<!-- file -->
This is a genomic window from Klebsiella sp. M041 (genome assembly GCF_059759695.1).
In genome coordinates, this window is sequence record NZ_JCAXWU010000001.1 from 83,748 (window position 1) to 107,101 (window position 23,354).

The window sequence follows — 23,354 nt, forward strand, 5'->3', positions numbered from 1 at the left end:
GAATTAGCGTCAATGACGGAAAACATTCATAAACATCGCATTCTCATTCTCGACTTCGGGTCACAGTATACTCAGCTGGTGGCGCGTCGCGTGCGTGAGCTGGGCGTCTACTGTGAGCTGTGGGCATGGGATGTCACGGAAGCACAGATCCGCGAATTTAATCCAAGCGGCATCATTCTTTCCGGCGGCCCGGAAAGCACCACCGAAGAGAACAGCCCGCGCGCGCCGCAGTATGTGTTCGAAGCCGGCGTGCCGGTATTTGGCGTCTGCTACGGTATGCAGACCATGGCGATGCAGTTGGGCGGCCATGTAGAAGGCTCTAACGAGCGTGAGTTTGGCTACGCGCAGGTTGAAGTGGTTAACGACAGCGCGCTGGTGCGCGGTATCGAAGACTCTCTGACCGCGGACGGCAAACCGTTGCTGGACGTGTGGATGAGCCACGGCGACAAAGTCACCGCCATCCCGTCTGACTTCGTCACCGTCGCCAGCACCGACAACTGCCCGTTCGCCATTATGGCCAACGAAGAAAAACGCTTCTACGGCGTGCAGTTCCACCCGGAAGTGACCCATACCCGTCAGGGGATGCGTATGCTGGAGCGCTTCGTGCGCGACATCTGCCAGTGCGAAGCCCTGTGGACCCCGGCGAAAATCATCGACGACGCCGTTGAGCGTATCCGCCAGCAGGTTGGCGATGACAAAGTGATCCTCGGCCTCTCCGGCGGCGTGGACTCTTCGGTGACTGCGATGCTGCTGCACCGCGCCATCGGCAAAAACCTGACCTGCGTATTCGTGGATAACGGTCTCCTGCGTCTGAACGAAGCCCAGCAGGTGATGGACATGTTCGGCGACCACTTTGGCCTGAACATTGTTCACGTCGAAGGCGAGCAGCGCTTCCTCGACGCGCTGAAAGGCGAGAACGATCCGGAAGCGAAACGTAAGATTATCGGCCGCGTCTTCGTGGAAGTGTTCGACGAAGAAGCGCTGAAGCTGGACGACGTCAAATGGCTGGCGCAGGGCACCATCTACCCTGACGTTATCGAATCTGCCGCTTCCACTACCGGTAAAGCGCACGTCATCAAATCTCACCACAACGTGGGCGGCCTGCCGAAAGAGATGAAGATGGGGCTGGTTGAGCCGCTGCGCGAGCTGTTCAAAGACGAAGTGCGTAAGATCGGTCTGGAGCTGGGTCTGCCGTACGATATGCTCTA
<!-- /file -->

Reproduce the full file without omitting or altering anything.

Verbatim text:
This is a genomic window from Klebsiella sp. M041 (genome assembly GCF_059759695.1).
In genome coordinates, this window is sequence record NZ_JCAXWU010000001.1 from 83,748 (window position 1) to 107,101 (window position 23,354).

The window sequence follows — 23,354 nt, forward strand, 5'->3', positions numbered from 1 at the left end:
GAATTAGCGTCAATGACGGAAAACATTCATAAACATCGCATTCTCATTCTCGACTTCGGGTCACAGTATACTCAGCTGGTGGCGCGTCGCGTGCGTGAGCTGGGCGTCTACTGTGAGCTGTGGGCATGGGATGTCACGGAAGCACAGATCCGCGAATTTAATCCAAGCGGCATCATTCTTTCCGGCGGCCCGGAAAGCACCACCGAAGAGAACAGCCCGCGCGCGCCGCAGTATGTGTTCGAAGCCGGCGTGCCGGTATTTGGCGTCTGCTACGGTATGCAGACCATGGCGATGCAGTTGGGCGGCCATGTAGAAGGCTCTAACGAGCGTGAGTTTGGCTACGCGCAGGTTGAAGTGGTTAACGACAGCGCGCTGGTGCGCGGTATCGAAGACTCTCTGACCGCGGACGGCAAACCGTTGCTGGACGTGTGGATGAGCCACGGCGACAAAGTCACCGCCATCCCGTCTGACTTCGTCACCGTCGCCAGCACCGACAACTGCCCGTTCGCCATTATGGCCAACGAAGAAAAACGCTTCTACGGCGTGCAGTTCCACCCGGAAGTGACCCATACCCGTCAGGGGATGCGTATGCTGGAGCGCTTCGTGCGCGACATCTGCCAGTGCGAAGCCCTGTGGACCCCGGCGAAAATCATCGACGACGCCGTTGAGCGTATCCGCCAGCAGGTTGGCGATGACAAAGTGATCCTCGGCCTCTCCGGCGGCGTGGACTCTTCGGTGACTGCGATGCTGCTGCACCGCGCCATCGGCAAAAACCTGACCTGCGTATTCGTGGATAACGGTCTCCTGCGTCTGAACGAAGCCCAGCAGGTGATGGACATGTTCGGCGACCACTTTGGCCTGAACATTGTTCACGTCGAAGGCGAGCAGCGCTTCCTCGACGCGCTGAAAGGCGAGAACGATCCGGAAGCGAAACGTAAGATTATCGGCCGCGTCTTCGTGGAAGTGTTCGACGAAGAAGCGCTGAAGCTGGACGACGTCAAATGGCTGGCGCAGGGCACCATCTACCCTGACGTTATCGAATCTGCCGCTTCCACTACCGGTAAAGCGCACGTCATCAAATCTCACCACAACGTGGGCGGCCTGCCGAAAGAGATGAAGATGGGGCTGGTTGAGCCGCTGCGCGAGCTGTTCAAAGACGAAGTGCGTAAGATCGGTCTGGAGCTGGGTCTGCCGTACGATATGCTCTA